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**|**PLoS Genet**|**v.6(9); 2010 September**|**PMC2932740

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PLoS Genet. 2010 September; 6(9): e1001096.

Published online 2010 September 2. doi: 10.1371/journal.pgen.1001096

PMCID: PMC2932740

Gary K. Chen,^{
1
} Robert C. Millikan,^{
2
} Esther M. John,^{
3
,}^{
4
} Christine B. Ambrosone,^{
5
} Leslie Bernstein,^{
6
} Wei Zheng,^{
7
,}^{
8
} Jennifer J. Hu,^{
9
} Stephen J. Chanock,^{
10
} Regina G. Ziegler,^{
10
} Elisa V. Bandera,^{
11
} Brian E. Henderson,^{
1
} Christopher A. Haiman,^{
1
} and Daniel O. Stram^{
1
,}^{
*
}

Peter M. Visscher, Editor^{}

Queensland Institute of Medical Research, Australia

* E-mail: ude.csu@marts

Conceived and designed the experiments: RCM EMJ CBA LB WZ JJH SJC RGZ EVB BEH CAH DOS. Performed the experiments: GKC RCM EMJ CBA LB WZ JJH SJC RGZ EVB CAH DOS. Analyzed the data: GKC CAH DOS. Contributed reagents/materials/analysis tools: GKC RCM EMJ CBA LB WZ JJH SJC RGZ EVB BEH CAH DOS. Wrote the paper: GKC DOS.

Received 2010 February 12; Accepted 2010 July 27.

Copyright This is an open-access article distributed under the terms of the Creative Commons Public Domain declaration which stipulates that, once placed in the public domain, this work may be freely reproduced, distributed, transmitted, modified, built upon, or otherwise used by anyone for any lawful purpose.

This is an open-access article distributed under the terms of the Creative Commons Public Domain declaration, which stipulates that, once placed in the public domain, this work may be freely reproduced, distributed, transmitted, modified, built upon, or otherwise used by anyone for any lawful purpose.

This article has been cited by other articles in PMC.

We consider the feasibility of reusing existing control data obtained in genetic association studies in order to reduce costs for new studies. We discuss controlling for the population differences between cases and controls that are implicit in studies utilizing external control data. We give theoretical calculations of the statistical power of a test due to Bourgain et al (Am J Human Genet 2003), applied to the problem of dealing with case-control differences in genetic ancestry related to population isolation or population admixture. Theoretical results show that there may exist bounds for the non-centrality parameter for a test of association that places limits on study power even if sample sizes can grow arbitrarily large. We apply this method to data from a multi-center, geographically-diverse, genome-wide association study of breast cancer in African-American women. Our analysis of these data shows that admixture proportions differ by center with the average fraction of European admixture ranging from approximately 20% for participants from study sites in the Eastern United States to 25% for participants from West Coast sites. However, these differences in average admixture fraction between sites are largely counterbalanced by considerable diversity in individual admixture proportion within each study site. Our results suggest that statistical correction for admixture differences is feasible for future studies of African-Americans, utilizing the existing controls from the African-American Breast Cancer study, even if case ascertainment for the future studies is not balanced over the same centers or regions that supplied the controls for the current study.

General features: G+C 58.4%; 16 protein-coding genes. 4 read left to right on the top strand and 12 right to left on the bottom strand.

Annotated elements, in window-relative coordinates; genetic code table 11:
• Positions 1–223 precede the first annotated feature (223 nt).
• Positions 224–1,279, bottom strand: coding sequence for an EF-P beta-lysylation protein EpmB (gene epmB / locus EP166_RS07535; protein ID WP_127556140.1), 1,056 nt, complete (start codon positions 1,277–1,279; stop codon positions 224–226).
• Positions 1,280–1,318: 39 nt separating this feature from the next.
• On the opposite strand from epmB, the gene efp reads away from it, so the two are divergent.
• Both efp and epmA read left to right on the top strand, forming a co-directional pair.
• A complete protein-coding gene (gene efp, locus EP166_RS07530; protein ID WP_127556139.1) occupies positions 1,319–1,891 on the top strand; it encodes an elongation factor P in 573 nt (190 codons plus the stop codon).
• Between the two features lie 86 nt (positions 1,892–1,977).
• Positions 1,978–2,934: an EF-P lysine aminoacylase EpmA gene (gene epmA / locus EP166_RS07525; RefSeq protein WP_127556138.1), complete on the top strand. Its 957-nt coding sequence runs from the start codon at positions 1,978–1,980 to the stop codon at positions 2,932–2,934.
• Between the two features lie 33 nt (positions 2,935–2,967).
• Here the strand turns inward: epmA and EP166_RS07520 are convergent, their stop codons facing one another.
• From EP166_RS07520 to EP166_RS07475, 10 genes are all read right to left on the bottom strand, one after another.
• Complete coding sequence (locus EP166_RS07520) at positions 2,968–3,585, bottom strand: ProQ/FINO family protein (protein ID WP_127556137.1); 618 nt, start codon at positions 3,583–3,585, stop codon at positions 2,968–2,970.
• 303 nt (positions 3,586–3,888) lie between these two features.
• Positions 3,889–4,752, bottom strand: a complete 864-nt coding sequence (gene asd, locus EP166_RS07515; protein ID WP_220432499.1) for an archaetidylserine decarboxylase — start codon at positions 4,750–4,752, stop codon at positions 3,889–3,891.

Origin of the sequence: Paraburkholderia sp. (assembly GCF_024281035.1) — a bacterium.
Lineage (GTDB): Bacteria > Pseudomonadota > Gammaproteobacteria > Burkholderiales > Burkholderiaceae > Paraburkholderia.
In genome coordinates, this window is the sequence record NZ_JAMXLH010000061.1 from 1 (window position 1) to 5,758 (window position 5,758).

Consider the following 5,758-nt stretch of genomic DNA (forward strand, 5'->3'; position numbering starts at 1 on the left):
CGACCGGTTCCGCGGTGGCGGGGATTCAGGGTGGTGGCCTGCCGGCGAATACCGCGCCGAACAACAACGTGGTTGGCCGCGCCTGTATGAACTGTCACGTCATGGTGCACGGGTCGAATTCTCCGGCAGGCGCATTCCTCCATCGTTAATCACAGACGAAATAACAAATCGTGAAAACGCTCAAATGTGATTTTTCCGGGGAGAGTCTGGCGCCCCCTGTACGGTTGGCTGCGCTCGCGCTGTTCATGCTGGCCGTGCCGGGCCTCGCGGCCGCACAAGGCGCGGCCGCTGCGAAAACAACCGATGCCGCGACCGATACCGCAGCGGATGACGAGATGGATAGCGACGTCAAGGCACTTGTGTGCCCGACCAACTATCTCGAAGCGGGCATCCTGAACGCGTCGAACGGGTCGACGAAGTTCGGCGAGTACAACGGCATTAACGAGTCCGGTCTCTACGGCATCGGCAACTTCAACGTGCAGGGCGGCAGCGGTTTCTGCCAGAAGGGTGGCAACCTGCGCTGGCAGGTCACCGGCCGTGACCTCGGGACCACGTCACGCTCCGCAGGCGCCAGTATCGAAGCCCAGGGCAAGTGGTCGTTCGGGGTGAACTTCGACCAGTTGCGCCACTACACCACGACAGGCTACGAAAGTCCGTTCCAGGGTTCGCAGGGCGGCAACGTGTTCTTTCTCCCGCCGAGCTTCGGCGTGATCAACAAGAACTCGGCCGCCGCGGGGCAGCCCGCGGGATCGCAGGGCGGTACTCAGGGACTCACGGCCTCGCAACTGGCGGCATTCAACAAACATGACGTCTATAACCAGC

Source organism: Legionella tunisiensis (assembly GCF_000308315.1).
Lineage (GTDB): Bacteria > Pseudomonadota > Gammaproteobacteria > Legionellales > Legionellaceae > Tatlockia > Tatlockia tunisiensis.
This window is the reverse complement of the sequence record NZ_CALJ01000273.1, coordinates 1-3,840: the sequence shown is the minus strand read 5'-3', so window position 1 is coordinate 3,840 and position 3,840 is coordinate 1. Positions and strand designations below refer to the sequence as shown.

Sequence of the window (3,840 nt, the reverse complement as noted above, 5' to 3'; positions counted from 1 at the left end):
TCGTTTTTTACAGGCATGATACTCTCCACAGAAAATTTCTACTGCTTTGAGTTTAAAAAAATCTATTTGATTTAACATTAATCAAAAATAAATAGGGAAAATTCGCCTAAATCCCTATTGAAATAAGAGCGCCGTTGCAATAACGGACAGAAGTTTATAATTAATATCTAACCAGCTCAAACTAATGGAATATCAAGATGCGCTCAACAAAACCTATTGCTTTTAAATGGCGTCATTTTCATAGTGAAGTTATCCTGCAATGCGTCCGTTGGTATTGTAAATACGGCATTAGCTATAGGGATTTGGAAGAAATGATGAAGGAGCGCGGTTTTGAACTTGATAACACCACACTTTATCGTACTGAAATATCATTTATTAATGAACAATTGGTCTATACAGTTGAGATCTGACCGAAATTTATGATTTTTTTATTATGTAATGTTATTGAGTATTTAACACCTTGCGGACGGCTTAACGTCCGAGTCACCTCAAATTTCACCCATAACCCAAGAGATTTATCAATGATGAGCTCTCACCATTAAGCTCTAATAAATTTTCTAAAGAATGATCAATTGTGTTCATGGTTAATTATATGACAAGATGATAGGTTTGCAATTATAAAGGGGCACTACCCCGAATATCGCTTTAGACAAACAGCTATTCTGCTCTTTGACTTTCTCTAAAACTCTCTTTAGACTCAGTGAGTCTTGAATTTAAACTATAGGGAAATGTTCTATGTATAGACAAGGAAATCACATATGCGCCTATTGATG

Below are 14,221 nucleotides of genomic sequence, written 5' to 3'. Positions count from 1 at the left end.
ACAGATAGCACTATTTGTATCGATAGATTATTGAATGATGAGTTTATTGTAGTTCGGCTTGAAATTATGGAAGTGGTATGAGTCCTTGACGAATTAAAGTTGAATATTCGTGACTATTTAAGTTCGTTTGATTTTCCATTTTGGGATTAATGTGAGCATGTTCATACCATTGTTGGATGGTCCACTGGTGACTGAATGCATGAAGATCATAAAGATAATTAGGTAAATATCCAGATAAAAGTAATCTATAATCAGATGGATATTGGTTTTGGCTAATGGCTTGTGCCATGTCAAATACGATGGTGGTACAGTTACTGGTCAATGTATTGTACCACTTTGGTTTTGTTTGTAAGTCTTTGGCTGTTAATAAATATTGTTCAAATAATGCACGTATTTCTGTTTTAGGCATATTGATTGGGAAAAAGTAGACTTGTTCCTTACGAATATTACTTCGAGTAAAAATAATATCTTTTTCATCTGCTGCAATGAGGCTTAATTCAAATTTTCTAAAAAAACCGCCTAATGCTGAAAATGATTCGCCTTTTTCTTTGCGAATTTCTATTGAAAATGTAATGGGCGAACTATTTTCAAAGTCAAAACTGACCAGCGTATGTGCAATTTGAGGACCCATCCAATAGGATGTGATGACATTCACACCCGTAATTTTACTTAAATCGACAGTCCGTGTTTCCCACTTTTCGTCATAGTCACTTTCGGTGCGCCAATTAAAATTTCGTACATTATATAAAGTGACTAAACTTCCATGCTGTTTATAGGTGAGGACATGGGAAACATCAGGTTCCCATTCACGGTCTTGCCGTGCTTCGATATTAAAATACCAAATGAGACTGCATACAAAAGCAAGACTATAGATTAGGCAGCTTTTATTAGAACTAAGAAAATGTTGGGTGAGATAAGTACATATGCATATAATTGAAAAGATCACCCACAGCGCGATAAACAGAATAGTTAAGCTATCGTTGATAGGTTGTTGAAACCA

This paper discusses and provides unique insight into an important problem raised by the current state of genetic studies into disease susceptibility, namely whether we can reuse genetic data from participants genotyped as controls in one study when cases (people with a disease of interest) are obtained from other studies, or whether each new study needs its own controls. We are interested in whether studies where cases and controls are sampled differently will give correct answers and are as powerful statistically as when new control data is also genotyped. Because of the huge investments made recently in large scale genotyping of cases and controls for various diseases, this is a timely question. This question is especially important in understanding the genetic causes of disease in as-yet relatively understudied population groups, such as African-Americans, in order to speed up progress when this is possible. We give theoretical results about the power of studies that reuse existing control genotypes based on statistical considerations. We also provide analysis of real data from a major study of the genetic causes of breast cancer in African-American women in order to shed practical light upon this issue.